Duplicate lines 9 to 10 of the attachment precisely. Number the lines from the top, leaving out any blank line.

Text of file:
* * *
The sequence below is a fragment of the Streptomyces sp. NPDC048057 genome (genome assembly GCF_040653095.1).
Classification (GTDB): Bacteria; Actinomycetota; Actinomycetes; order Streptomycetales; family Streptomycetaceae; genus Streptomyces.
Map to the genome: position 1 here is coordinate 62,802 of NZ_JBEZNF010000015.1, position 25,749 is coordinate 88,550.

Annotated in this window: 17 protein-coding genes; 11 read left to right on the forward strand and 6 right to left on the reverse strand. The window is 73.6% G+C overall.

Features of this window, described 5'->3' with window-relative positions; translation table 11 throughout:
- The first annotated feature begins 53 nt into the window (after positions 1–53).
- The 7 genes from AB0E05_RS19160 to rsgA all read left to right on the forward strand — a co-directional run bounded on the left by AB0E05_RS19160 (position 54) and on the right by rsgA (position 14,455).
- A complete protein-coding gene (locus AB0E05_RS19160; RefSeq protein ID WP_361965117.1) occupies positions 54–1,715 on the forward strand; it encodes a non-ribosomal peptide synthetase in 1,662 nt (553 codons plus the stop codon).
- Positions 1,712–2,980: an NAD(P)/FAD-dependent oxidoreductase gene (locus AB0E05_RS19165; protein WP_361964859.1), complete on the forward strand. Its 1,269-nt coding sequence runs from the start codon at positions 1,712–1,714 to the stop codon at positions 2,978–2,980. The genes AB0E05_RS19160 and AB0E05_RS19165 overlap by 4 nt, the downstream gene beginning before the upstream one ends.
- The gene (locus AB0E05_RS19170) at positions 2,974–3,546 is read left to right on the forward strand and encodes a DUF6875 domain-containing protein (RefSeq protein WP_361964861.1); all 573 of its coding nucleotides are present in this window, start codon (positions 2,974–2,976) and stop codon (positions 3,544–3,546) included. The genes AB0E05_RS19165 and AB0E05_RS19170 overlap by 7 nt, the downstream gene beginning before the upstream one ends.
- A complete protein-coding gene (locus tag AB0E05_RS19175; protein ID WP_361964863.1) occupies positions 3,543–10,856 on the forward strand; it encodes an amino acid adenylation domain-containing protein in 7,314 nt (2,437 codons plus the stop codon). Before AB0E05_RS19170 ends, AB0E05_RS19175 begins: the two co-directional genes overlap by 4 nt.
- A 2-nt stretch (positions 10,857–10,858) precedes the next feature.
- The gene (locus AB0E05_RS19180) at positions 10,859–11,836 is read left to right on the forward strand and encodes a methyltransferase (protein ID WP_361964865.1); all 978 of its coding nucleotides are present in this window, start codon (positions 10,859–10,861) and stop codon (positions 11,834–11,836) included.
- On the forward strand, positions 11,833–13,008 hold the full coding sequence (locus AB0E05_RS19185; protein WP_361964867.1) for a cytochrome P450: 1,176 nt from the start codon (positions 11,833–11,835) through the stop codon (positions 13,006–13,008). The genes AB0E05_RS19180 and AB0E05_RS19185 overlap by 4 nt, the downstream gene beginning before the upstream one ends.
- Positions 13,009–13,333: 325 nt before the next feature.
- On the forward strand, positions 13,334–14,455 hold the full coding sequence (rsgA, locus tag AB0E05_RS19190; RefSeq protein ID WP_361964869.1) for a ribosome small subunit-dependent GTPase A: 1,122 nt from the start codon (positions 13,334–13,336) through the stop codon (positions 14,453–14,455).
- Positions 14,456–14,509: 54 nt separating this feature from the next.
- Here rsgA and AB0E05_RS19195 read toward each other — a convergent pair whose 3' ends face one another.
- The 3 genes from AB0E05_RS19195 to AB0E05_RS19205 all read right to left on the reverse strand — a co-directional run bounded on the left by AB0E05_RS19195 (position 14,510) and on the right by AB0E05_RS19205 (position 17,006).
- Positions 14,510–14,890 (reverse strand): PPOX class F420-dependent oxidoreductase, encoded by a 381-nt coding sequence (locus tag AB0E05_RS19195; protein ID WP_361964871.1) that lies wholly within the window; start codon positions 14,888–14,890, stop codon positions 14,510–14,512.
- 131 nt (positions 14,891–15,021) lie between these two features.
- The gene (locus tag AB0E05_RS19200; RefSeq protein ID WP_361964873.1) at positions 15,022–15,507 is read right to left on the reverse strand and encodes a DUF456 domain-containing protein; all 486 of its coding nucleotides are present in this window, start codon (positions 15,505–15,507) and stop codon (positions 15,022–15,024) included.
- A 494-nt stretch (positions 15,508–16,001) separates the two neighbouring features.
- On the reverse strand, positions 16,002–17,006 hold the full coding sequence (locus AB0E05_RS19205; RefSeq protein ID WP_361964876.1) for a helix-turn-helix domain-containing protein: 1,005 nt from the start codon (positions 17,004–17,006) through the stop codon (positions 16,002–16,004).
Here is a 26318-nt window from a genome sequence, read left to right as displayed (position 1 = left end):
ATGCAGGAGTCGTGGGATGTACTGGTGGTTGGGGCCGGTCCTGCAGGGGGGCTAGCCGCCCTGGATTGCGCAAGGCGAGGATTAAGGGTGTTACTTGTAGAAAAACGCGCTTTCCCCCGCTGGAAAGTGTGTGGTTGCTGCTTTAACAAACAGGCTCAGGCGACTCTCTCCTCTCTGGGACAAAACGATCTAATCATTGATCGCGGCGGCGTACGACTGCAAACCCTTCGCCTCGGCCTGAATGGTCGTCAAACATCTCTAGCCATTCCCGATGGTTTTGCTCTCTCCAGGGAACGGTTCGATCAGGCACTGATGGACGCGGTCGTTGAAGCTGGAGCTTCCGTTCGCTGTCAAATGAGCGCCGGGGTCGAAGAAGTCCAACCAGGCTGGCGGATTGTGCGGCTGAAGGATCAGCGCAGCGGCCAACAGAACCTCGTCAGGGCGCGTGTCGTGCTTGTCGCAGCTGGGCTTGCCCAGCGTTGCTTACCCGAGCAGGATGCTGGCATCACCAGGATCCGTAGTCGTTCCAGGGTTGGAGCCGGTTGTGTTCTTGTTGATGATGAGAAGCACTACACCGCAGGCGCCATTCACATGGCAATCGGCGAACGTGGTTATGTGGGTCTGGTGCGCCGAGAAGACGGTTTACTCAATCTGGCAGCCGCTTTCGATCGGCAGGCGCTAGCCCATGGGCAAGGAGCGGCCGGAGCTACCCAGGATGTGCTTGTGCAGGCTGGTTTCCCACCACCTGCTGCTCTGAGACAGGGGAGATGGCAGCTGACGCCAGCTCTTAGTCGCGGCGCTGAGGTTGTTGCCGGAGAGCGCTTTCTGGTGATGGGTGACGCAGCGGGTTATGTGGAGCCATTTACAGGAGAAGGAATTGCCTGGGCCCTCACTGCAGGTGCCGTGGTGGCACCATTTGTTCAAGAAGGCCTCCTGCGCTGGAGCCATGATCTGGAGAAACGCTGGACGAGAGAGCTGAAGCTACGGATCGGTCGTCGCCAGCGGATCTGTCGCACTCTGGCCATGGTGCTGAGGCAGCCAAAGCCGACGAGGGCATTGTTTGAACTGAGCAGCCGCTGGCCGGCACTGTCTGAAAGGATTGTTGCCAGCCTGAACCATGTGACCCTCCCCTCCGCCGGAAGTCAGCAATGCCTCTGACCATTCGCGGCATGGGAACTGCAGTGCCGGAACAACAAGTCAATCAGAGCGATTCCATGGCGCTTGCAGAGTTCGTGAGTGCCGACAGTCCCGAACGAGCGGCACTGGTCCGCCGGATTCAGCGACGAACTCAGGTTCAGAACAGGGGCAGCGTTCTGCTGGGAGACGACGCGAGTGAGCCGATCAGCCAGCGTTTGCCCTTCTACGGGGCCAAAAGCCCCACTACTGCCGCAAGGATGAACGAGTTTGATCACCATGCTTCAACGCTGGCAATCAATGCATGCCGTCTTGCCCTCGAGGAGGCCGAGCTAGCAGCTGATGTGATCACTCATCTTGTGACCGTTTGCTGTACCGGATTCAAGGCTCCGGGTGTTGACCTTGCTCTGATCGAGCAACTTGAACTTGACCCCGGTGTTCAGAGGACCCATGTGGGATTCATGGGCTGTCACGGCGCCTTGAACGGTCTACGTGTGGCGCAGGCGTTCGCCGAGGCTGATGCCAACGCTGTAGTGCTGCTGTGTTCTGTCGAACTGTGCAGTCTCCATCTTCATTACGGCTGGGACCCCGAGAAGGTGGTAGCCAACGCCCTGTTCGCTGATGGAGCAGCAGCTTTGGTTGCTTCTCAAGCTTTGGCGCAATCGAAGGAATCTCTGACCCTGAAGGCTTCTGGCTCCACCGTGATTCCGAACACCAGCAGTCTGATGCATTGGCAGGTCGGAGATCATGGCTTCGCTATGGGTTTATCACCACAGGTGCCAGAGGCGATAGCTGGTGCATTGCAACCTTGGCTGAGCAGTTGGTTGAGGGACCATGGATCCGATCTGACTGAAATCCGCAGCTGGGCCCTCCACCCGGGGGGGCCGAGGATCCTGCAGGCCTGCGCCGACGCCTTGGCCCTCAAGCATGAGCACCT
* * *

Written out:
- Positions 1,712–2,980: an NAD(P)/FAD-dependent oxidoreductase gene (locus AB0E05_RS19165; protein WP_361964859.1), complete on the forward strand. Its 1,269-nt coding sequence runs from the start codon at positions 1,712–1,714 to the stop codon at positions 2,978–2,980. The genes AB0E05_RS19160 and AB0E05_RS19165 overlap by 4 nt, the downstream gene beginning before the upstream one ends.
- The gene (locus AB0E05_RS19170) at positions 2,974–3,546 is read left to right on the forward strand and encodes a DUF6875 domain-containing protein (RefSeq protein WP_361964861.1); all 573 of its coding nucleotides are present in this window, start codon (positions 2,974–2,976) and stop codon (positions 3,544–3,546) included. The genes AB0E05_RS19165 and AB0E05_RS19170 overlap by 7 nt, the downstream gene beginning before the upstream one ends.